Friday, December 8, 2017
First step to combat fake news: End lying clickbait
They need to hold content promotion services like Taboola, Outbrain and Revcontent accountable for carrying lying clickbait. Such clickbait articles use fake photos, false or misleading headlines and other dishonest tricks to get web surfers to click on their articles.
Recently two major news sites that I visit have stopped using Taboola sponsored links in favor of financial services ad platform Dianomi, a more credible service.
Taboola, Outbrain and Revcontent need to do a better job policing the content they carry. If they don’t they should suffer lost business. Plain and simple.
Lying clickbait adds to the internet stew of fake information, which is also being spread by social media.
Need some fresh examples of the kind of lying clickbait they run? Check out the latest samples below.
Taboola ran a photo of a naked female hitchhiker with a post headlined “Captivating photos from Woodstock you have to see to believe.” But it’s not from Woodstock, it’s from an advertisement for Landlubber clothes.
This one has been kicking around for a while with Woodstock pictorials. See the HoaxEye article “Pictures of Woodstock festival that aren’t.”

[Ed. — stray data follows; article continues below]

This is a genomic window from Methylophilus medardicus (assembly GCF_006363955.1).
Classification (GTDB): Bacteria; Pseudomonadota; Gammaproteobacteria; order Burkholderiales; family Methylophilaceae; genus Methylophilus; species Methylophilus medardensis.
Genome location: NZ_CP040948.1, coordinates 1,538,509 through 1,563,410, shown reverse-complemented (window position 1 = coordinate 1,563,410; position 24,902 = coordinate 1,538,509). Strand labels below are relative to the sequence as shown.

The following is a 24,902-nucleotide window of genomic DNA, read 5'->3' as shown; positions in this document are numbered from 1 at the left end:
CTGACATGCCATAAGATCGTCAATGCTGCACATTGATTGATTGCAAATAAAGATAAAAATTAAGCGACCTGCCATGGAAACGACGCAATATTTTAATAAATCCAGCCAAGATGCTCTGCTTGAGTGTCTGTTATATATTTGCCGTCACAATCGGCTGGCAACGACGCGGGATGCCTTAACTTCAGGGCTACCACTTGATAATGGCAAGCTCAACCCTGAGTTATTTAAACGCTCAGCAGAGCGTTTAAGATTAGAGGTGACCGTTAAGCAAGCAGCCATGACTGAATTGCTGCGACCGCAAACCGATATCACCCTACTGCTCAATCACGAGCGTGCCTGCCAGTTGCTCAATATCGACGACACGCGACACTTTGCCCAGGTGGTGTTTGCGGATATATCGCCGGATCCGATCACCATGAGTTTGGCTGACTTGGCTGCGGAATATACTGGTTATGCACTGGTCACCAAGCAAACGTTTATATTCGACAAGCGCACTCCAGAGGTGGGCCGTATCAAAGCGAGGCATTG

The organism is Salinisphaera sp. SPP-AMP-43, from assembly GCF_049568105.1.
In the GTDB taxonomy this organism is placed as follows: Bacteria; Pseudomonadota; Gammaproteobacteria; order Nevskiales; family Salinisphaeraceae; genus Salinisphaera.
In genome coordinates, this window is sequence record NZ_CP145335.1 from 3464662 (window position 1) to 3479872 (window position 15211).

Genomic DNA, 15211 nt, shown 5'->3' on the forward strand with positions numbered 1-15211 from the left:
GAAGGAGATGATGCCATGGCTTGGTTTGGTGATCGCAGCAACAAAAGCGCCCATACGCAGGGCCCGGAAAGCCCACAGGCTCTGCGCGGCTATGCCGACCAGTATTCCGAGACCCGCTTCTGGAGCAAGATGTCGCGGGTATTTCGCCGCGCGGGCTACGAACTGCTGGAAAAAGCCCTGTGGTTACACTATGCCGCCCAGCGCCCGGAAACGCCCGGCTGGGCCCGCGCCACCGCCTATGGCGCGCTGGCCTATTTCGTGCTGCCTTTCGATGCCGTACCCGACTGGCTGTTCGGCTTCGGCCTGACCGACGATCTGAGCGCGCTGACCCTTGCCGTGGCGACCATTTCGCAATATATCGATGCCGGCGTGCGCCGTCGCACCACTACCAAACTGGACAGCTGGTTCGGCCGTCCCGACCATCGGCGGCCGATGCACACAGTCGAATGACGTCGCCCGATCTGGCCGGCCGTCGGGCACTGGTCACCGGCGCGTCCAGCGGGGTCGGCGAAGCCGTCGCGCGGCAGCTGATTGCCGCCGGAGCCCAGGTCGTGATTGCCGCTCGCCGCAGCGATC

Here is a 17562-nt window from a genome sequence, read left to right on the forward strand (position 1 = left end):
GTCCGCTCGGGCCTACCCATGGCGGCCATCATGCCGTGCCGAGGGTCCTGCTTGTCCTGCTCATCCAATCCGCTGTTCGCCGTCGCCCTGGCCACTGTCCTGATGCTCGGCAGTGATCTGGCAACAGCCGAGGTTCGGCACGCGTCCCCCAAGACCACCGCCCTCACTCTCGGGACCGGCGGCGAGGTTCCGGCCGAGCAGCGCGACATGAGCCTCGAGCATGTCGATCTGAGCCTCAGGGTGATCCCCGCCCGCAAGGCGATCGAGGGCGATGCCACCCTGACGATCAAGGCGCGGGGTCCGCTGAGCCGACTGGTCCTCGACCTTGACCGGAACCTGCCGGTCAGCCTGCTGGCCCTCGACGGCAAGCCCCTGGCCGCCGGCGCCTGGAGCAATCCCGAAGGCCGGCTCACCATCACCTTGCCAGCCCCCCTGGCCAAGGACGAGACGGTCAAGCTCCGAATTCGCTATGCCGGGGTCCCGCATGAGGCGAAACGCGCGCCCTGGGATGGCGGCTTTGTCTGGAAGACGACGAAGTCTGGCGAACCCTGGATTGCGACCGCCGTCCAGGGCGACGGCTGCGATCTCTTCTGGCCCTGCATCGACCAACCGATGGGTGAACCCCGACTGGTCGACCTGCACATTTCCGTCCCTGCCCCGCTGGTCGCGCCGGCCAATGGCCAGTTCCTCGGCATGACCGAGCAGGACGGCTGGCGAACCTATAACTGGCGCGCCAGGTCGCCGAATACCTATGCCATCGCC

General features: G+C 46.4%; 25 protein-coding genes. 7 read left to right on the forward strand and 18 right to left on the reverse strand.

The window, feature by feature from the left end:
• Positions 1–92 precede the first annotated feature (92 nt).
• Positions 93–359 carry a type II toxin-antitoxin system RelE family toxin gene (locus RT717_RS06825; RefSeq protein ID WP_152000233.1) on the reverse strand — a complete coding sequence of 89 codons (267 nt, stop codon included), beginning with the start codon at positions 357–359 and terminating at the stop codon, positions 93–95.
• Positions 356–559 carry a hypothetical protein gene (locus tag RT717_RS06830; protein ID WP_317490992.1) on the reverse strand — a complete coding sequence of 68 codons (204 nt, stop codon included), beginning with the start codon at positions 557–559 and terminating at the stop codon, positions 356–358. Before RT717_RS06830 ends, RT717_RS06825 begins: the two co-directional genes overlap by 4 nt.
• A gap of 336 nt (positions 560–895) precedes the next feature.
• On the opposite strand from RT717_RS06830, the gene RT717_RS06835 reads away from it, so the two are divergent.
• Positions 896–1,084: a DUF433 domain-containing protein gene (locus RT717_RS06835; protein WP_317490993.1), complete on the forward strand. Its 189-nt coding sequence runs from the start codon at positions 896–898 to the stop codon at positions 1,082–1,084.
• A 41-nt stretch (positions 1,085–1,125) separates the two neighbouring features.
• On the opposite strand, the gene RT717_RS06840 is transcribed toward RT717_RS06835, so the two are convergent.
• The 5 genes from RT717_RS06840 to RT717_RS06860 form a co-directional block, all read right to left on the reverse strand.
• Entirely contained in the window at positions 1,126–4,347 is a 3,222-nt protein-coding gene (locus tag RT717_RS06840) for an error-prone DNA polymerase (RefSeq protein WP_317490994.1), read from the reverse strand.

Revcontent ran an article titled “28 unauthorized photos of life in North Korea” using a photo from a Chinese TV series called “Special Forces Fire Phoenix.” It’s a fictional show about a female special forces unit that was criticized for being too sexy by the People’s Liberation Army military newspaper.
Photos from this series have been used to promote other supposed North Korea pictorials. See my earlier post titled “Lying clickbait: Close-but-no-cigar edition.”
For more on the show “Special Forces Fire Phoenix,” check out these articles by the Beijing News and DramaFever.
Outbrain ran a fake photo of a giant squid washed up on the beach for an article titled “Meet the most gigantic beasts on the planet. 36 images.”
The image is a composite of pictures of a much smaller dead squid and of people looking at a beached whale.
See articles by Snopes.com and WafflesAtNoon.
A clickbait article on Yahoo, which doesn’t identify its content promotion services, used a Photoshopped picture of a giant snake swimming past a family crossing flood waters. It used the phony picture to promote an article titled “15 huge animals you won’t believe actually exist.”
A photo of the snake without the family can be found online.
Revcontent promoted an article titled “Celebs who died and no one said a word” using photos of the very much alive actress Sara Gilbert. It paired her picture with the photo of a homeless woman named Pixie, implying that they are the same person. The photo of Pixie is by Megan Arroyo.
Purveyors of lying clickbait often use pictures of living celebrities with articles about dead celebrities to exploit the curiosity gap.
Below are clickbait articles that imply that actress Sally Field and game show host Vanna White have died.